Qúe Media Monarch Backlit is a water-resistant scrim vinyl for outdoor applications. It features a quick-dry coating designed to accept heavy ink coverage. It is available in 36-, 50-, and 60-inch widths.
Roland Vinyl Media is a comprehensive family of vinyl solutions, including high-gloss, water-fast, premium cast, and clear-adhesive vinyls, among others.
Sihl Digital Imaging 3988 Classic Vinyl is a white, self-adhesive, matte vinyl featuring a permanent, solvent-based adhesive with a siliconized kraft liner. It is recommended for use with select printers from Encad, Epson, HP, Mimaki, Mutoh, Roland, and Xerox.
Xerox Self-Adhesive Vinyl is available in several widths—24, 36, 42, and 60 inches wide.
If a special project demands a special substrate, sign shop owners might consider a specialty vinyl to do the job.
Arlon, for example, makes a 2-mil cast vinyl that simulates an etched—or, sandblasted—appearance. Available in clear and silver, the manufacturer says it’s an ideal choice for both interior and exterior applications, such as windows, mirrors, and displays.
For wallcoverings—borders, murals, and indoor banners—Cooley Group developed COLLFLEX dreamscape, available in 12 standard textured surfaces, as well as a number of custom finishes. The 20-ounce vinyl materials may be used with most solvent, eco-solvent, and UV-curable print solutions.
FLEXcon offers some unique vinyl substrates. SHIMMERcal, for example—a metallic substrate available in polyester and vinyl metal-flake films—is often used to add pop to POP displays.
GBC’s Octiva Lo-Melt, available in 38"x250' rolls, is a textured vinyl that simulates printing on canvas. The company also offers SurePrint Window Vinyl, a perforated, calendared substrate with a black adhesive for installations that require one-way viewing and privacy.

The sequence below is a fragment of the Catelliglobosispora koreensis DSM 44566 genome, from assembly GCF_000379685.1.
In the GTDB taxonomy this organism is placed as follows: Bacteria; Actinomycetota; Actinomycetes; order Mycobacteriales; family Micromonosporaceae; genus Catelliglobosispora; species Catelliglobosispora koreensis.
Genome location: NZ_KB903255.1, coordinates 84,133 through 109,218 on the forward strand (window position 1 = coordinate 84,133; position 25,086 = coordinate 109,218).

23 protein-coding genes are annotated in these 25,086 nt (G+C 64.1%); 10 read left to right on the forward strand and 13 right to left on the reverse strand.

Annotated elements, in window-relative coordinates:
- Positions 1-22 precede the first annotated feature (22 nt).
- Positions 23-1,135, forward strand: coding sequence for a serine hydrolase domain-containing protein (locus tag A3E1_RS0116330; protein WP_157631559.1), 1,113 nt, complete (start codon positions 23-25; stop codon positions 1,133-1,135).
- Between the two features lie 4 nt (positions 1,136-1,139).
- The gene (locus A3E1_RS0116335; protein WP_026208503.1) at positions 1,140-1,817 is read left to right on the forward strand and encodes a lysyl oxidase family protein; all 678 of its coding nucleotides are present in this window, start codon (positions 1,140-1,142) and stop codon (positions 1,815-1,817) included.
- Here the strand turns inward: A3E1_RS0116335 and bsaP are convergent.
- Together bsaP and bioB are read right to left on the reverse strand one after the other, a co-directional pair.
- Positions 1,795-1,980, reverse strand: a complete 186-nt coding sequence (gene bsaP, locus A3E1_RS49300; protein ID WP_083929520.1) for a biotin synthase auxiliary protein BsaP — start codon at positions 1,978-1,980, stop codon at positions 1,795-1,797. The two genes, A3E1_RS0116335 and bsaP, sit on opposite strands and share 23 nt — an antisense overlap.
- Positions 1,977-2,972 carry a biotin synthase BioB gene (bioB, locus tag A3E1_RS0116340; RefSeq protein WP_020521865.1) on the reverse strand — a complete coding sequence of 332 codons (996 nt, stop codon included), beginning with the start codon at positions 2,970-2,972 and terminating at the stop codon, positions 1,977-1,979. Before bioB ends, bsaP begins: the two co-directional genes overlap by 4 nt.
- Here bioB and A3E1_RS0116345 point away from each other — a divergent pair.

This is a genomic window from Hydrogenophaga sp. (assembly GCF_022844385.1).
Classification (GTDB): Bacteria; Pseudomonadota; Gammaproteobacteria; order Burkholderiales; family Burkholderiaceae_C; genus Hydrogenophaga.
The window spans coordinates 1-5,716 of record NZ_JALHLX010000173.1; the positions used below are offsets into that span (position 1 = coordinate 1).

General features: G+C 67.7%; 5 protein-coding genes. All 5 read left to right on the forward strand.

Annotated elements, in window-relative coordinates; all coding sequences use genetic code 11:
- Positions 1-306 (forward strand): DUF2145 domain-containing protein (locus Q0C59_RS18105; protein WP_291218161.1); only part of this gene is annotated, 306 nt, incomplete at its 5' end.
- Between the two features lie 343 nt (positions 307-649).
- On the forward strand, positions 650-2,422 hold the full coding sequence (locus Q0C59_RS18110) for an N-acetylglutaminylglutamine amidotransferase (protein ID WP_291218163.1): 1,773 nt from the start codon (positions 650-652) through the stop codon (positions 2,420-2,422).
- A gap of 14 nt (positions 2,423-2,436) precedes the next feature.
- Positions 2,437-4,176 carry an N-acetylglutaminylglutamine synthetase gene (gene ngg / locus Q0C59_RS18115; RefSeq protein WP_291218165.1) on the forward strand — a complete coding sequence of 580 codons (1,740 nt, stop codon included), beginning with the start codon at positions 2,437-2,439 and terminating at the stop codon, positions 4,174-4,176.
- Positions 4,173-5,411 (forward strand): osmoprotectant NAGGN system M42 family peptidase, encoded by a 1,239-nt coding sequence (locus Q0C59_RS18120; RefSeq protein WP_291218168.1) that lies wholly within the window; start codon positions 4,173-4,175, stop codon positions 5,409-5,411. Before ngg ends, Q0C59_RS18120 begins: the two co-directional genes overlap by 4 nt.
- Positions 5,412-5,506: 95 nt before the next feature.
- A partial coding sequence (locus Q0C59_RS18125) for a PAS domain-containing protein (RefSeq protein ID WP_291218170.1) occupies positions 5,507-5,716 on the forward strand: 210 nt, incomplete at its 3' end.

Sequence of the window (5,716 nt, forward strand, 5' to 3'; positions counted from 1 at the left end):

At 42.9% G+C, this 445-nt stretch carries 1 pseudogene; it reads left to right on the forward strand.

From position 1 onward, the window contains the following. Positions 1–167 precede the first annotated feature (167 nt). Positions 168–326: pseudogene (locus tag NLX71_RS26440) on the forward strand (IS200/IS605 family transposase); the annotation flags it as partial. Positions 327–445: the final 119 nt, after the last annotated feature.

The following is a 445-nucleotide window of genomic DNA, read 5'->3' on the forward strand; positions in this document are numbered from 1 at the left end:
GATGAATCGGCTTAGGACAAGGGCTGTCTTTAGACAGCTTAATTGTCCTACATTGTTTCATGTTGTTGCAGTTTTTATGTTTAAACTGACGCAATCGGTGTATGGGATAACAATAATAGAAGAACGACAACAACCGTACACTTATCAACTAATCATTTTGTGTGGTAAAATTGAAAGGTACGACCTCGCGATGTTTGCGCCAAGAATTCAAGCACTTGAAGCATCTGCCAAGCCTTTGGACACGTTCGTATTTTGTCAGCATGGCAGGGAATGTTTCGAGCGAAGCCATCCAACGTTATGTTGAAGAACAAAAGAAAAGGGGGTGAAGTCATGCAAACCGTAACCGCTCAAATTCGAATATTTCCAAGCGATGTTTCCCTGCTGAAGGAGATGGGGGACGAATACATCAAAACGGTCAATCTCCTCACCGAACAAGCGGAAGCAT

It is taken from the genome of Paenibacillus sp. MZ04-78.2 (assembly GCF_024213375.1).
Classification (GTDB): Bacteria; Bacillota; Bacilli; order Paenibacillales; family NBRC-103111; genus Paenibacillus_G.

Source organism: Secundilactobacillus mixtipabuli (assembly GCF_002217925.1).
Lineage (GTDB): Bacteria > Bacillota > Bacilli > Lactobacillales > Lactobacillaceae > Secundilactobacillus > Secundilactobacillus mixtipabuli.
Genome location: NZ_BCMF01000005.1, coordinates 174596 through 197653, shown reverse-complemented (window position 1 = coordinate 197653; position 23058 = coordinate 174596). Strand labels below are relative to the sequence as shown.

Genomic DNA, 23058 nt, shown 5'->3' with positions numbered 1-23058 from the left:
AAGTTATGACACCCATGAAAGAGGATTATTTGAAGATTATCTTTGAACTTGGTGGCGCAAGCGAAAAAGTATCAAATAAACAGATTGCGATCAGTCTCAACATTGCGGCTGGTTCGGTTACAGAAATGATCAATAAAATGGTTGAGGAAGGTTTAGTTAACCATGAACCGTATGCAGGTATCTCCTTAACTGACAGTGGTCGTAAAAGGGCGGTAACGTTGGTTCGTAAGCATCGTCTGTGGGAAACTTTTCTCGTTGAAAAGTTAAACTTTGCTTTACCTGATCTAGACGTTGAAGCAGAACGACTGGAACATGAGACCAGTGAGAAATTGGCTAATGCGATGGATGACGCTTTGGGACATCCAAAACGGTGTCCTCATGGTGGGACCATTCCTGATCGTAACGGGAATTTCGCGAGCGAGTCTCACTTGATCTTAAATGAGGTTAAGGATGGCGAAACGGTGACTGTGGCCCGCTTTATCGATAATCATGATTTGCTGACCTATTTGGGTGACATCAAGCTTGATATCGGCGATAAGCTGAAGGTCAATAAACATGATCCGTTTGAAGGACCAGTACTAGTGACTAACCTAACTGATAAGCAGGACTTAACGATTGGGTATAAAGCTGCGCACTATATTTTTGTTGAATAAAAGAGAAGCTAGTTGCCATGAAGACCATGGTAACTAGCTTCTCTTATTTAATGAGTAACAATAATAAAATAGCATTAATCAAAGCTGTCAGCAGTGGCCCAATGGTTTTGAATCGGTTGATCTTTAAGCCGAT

KAPCO Graphic Products developed Ultra Cast Vinyl, a 2-mil cast vinyl film with a permanent, clear, acrylic, pressure-sensitive adhesive. It has a seven-year outdoor life expectancy.
For an intense burst of color, KAPCO also has a line of fluorescent cast vinyl films in six colors. Designed for short-term exterior life, the product conforms best to flat surfaces.
Mutoh America promotes its Mutoh Diamond Shield 20-mil Reflective Banner for billboards, lamp-post banners, and other outdoor applications. The material has a high reflectivity index, enabling the print to be seen in low-light conditions. Ambient lighting causes a flashing effect that naturally attracts attention. The substrate is water-resistant and boasts a one-year outdoor life expectancy with no lamination.
As with most vinyl media, printers may apply a pressure-sensitive laminate film or liquid laminate to extend the life of the print even longer.
Cutting and print-to-cut solutions enable sign shops to meet customers’ demanding turnaround expectations for vinyl and other jobs.
"There are some really cool things going on with vinyl," suggests Laura Wilson, product manager, inkjet solutions, Roland DGA Corporation. "Reflective materials have obviously been around for quite some time, but there are other specialty films—that were once sold as cut films—that have been introduced to the roll-fed digital market."
Indeed, vinyl still accounts for a majority of substrates being used by large format print suppliers. It remains a stable, capable option for a wide range of applications—everything from floor graphics to banners, from vehicle graphics to window treatments.
Besides being a durable, cost-effective substrate solution for many large format print installations, vinyl is versatile; it can be finished in any number of ways. Protective coatings are helpful when the job requires extended longevity.
And printers can get creative with finishing when they complement their existing digital print equipment with slick vinyl cutting tools.
Contech manufacturers the DigiCutter, which features optical sensors that read register marks. The solution butt cuts, gap cuts, and trims the edges of printed media.
"GCC has been manufacturing cutting plotters since 1995," recalls Jeff Lee, sales and marketing director, GCC America. "Our Jaguar-series equipment is designed for professional and advanced applications, as it uses DC servo control, which allows high cutting speeds of up to 60 inches-per-
second and a cutting force that’s the highest among the competitors."
Gerber Scientific manufacturers Gerber P2C Plotters, capable of cutting vinyl at a speedy 55.5 inches-per-second.
Graphics One offers an entry-level cutting system—the GO SignCutter—in two configurations, 24 and 48 inches wide. It cuts up to 31 inches-per-second and comes bundled with GO SignCut, a user-friendly software application.